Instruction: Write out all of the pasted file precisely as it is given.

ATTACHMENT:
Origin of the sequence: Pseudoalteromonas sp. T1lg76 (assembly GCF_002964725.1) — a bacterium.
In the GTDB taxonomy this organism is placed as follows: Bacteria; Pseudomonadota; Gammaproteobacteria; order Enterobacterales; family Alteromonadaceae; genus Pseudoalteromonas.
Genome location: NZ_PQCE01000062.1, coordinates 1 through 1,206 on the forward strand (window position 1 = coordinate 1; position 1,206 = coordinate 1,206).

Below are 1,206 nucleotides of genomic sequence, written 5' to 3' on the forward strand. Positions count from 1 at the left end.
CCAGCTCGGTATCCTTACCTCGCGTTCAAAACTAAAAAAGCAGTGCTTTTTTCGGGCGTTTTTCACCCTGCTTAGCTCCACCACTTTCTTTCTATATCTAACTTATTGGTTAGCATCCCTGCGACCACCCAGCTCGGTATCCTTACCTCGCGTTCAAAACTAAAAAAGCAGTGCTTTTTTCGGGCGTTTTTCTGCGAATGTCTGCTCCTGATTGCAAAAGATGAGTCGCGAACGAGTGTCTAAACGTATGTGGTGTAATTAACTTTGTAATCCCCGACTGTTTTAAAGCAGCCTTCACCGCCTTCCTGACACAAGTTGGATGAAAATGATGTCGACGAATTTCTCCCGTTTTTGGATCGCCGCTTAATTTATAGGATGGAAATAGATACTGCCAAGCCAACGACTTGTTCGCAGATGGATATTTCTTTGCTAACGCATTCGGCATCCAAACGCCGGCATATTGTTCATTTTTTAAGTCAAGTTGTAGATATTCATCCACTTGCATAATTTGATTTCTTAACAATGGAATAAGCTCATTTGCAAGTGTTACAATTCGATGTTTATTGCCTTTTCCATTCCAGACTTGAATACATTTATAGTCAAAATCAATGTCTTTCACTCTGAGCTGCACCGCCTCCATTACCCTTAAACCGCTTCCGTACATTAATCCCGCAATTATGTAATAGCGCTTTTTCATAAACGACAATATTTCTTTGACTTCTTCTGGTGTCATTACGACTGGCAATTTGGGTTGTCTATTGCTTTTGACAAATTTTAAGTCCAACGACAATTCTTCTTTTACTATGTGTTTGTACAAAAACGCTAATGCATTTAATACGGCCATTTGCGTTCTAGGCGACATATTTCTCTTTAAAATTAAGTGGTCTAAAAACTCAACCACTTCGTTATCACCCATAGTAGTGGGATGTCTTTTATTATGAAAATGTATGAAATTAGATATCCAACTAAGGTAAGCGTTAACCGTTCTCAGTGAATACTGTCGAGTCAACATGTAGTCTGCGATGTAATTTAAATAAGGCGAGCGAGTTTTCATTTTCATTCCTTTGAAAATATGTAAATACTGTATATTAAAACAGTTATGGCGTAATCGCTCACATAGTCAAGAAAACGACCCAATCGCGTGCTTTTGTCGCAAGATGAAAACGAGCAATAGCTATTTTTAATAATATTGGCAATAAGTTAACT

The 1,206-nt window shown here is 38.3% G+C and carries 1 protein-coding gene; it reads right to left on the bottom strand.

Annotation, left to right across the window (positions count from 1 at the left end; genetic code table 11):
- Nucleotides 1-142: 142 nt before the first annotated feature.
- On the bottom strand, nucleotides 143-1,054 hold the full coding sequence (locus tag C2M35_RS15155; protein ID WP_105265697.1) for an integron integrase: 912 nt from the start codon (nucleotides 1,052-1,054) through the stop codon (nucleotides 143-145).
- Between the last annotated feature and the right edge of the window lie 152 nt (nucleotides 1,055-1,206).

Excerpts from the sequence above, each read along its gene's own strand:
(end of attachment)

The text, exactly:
Origin of the sequence: Pseudoalteromonas sp. T1lg76 (assembly GCF_002964725.1) — a bacterium.
In the GTDB taxonomy this organism is placed as follows: Bacteria; Pseudomonadota; Gammaproteobacteria; order Enterobacterales; family Alteromonadaceae; genus Pseudoalteromonas.
Genome location: NZ_PQCE01000062.1, coordinates 1 through 1,206 on the forward strand (window position 1 = coordinate 1; position 1,206 = coordinate 1,206).

Below are 1,206 nucleotides of genomic sequence, written 5' to 3' on the forward strand. Positions count from 1 at the left end.
CCAGCTCGGTATCCTTACCTCGCGTTCAAAACTAAAAAAGCAGTGCTTTTTTCGGGCGTTTTTCACCCTGCTTAGCTCCACCACTTTCTTTCTATATCTAACTTATTGGTTAGCATCCCTGCGACCACCCAGCTCGGTATCCTTACCTCGCGTTCAAAACTAAAAAAGCAGTGCTTTTTTCGGGCGTTTTTCTGCGAATGTCTGCTCCTGATTGCAAAAGATGAGTCGCGAACGAGTGTCTAAACGTATGTGGTGTAATTAACTTTGTAATCCCCGACTGTTTTAAAGCAGCCTTCACCGCCTTCCTGACACAAGTTGGATGAAAATGATGTCGACGAATTTCTCCCGTTTTTGGATCGCCGCTTAATTTATAGGATGGAAATAGATACTGCCAAGCCAACGACTTGTTCGCAGATGGATATTTCTTTGCTAACGCATTCGGCATCCAAACGCCGGCATATTGTTCATTTTTTAAGTCAAGTTGTAGATATTCATCCACTTGCATAATTTGATTTCTTAACAATGGAATAAGCTCATTTGCAAGTGTTACAATTCGATGTTTATTGCCTTTTCCATTCCAGACTTGAATACATTTATAGTCAAAATCAATGTCTTTCACTCTGAGCTGCACCGCCTCCATTACCCTTAAACCGCTTCCGTACATTAATCCCGCAATTATGTAATAGCGCTTTTTCATAAACGACAATATTTCTTTGACTTCTTCTGGTGTCATTACGACTGGCAATTTGGGTTGTCTATTGCTTTTGACAAATTTTAAGTCCAACGACAATTCTTCTTTTACTATGTGTTTGTACAAAAACGCTAATGCATTTAATACGGCCATTTGCGTTCTAGGCGACATATTTCTCTTTAAAATTAAGTGGTCTAAAAACTCAACCACTTCGTTATCACCCATAGTAGTGGGATGTCTTTTATTATGAAAATGTATGAAATTAGATATCCAACTAAGGTAAGCGTTAACCGTTCTCAGTGAATACTGTCGAGTCAACATGTAGTCTGCGATGTAATTTAAATAAGGCGAGCGAGTTTTCATTTTCATTCCTTTGAAAATATGTAAATACTGTATATTAAAACAGTTATGGCGTAATCGCTCACATAGTCAAGAAAACGACCCAATCGCGTGCTTTTGTCGCAAGATGAAAACGAGCAATAGCTATTTTTAATAATATTGGCAATAAGTTAACT

The 1,206-nt window shown here is 38.3% G+C and carries 1 protein-coding gene; it reads right to left on the bottom strand.

Annotation, left to right across the window (positions count from 1 at the left end; genetic code table 11):
- Nucleotides 1-142: 142 nt before the first annotated feature.
- On the bottom strand, nucleotides 143-1,054 hold the full coding sequence (locus tag C2M35_RS15155; protein ID WP_105265697.1) for an integron integrase: 912 nt from the start codon (nucleotides 1,052-1,054) through the stop codon (nucleotides 143-145).
- Between the last annotated feature and the right edge of the window lie 152 nt (nucleotides 1,055-1,206).

Excerpts from the sequence above, each read along its gene's own strand: